Domino! It’s a rainy day in Cork so we’re keeping indoors with this WORK OF THE WEEK.
Described by art critic Cristín Leach as one of the ‘most delightful’ works in the collection, Domino! (1886) is also one of Frank Bramley’s finest. In the painting, he uses ‘the flat of a square brush to lay the paint on the canvas in a jigsaw pattern of brush strokes, giving a particular vibrancy to the paint surface’ (Penlee House Gallery & Museum, Penzance). The muted tones employed by the artist, however, belie an internal tension within the painting that might not be apparent on first glance.
Depicting a seemingly quiet moment in the day of two women – perhaps seamstresses – the careful deliberation of one is opposed by the impatience of the other. On closer inspection, the figure on the right is more than ready to make her play, while an open scissors dangling from her left hand suggests the potential for domestic drama!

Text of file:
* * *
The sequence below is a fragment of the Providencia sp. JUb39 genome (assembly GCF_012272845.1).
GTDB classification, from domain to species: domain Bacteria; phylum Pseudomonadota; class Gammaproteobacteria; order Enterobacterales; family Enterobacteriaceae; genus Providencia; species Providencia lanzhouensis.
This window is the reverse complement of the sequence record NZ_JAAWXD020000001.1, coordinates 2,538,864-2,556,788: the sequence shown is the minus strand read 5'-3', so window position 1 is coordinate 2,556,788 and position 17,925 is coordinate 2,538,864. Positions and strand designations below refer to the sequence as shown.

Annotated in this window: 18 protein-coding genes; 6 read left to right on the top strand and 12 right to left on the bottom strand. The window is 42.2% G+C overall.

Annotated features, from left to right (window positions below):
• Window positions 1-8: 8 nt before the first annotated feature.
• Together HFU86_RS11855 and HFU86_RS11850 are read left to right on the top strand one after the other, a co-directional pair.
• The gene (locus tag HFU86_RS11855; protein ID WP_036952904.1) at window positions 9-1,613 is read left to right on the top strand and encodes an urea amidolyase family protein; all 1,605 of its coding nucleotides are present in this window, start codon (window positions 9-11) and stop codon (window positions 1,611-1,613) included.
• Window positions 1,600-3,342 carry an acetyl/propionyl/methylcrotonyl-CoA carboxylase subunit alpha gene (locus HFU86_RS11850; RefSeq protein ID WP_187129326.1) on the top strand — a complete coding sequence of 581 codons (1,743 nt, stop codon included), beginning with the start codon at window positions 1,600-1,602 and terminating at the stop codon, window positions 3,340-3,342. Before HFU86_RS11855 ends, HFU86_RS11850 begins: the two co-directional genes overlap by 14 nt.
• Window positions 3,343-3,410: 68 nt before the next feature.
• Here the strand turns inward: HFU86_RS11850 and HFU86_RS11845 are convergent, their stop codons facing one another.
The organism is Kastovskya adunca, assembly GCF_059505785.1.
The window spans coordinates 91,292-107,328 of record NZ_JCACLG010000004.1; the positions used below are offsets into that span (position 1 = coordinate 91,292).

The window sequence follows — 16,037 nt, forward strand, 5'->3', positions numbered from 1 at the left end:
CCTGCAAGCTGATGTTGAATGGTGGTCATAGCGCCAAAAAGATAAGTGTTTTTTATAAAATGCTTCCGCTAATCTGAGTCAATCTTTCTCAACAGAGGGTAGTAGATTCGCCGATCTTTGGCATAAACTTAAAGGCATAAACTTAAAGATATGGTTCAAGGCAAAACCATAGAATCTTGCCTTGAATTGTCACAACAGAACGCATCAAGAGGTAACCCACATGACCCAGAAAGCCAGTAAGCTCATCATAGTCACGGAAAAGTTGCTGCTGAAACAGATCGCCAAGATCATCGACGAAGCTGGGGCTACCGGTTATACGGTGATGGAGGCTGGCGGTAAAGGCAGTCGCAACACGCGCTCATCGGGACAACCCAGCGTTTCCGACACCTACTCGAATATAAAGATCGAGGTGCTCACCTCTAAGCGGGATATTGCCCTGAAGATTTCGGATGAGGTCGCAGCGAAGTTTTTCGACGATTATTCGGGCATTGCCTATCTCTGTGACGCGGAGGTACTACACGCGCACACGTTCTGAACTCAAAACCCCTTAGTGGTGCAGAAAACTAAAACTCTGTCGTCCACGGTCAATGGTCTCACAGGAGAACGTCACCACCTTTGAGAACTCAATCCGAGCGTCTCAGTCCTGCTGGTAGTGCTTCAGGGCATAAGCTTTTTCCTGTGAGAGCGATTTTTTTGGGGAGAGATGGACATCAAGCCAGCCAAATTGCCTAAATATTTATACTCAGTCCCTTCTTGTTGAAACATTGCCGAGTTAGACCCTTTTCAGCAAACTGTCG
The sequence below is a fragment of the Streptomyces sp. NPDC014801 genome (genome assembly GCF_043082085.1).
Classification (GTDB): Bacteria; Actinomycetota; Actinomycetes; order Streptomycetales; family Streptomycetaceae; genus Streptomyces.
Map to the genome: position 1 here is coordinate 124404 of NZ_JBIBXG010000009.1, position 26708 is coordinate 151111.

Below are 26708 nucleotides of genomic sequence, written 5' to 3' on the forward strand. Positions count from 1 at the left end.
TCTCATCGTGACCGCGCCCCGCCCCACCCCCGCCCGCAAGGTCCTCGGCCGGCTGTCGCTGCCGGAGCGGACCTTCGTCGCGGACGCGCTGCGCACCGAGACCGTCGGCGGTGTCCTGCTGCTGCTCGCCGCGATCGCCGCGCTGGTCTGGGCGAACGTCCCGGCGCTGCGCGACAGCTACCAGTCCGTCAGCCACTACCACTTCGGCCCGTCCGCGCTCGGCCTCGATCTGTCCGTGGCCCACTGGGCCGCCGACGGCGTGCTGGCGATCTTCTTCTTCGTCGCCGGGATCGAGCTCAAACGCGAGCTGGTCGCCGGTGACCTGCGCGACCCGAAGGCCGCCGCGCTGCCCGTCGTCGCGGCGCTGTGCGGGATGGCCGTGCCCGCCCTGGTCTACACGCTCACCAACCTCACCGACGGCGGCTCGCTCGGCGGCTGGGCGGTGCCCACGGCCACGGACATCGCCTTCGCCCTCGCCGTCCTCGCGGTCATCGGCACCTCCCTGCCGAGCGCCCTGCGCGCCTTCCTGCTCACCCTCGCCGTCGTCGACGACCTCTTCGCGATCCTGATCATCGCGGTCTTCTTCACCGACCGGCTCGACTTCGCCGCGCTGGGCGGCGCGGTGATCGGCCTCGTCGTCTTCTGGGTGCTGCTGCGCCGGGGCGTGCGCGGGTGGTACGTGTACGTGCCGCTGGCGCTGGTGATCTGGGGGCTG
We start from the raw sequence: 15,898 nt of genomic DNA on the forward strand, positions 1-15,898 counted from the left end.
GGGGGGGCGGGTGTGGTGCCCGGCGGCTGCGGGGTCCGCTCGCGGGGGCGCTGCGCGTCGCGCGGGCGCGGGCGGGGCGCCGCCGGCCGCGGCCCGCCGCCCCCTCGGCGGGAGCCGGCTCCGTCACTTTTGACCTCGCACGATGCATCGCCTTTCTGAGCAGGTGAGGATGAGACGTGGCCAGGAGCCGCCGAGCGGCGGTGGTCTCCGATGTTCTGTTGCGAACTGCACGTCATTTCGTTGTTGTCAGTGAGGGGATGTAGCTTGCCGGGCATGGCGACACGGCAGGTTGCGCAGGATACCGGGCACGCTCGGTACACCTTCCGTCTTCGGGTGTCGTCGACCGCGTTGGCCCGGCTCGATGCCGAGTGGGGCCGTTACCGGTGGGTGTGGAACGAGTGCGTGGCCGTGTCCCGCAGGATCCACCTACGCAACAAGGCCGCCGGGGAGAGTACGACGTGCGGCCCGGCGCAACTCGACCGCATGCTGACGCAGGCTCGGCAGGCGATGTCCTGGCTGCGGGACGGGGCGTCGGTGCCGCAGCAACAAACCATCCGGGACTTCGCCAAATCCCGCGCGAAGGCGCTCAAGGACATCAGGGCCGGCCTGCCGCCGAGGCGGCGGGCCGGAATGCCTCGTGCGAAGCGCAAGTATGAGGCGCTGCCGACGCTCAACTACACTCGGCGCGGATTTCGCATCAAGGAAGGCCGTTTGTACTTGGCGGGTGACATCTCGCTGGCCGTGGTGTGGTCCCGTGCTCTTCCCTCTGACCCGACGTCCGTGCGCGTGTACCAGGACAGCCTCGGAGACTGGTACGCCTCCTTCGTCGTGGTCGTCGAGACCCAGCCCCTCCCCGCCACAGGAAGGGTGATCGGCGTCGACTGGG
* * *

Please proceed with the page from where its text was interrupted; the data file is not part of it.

Frank Bramley (1857-1915) was one of the leading figures in the Newlyn School of artists. In 1886, not long after moving to Cornwall, he exhibited Domino! at the Royal Academy of Arts, of which he was made a member in 1911.
Domino! (1886) by Frank Bramley is currently featured in THE GIBSON BEQUEST 1919-2019: Selecting, Collecting & Philanthropy.
N.B. Last entry is 15 minutes before closing
Thursday until 8.00pm
Sundays and Bank Holidays
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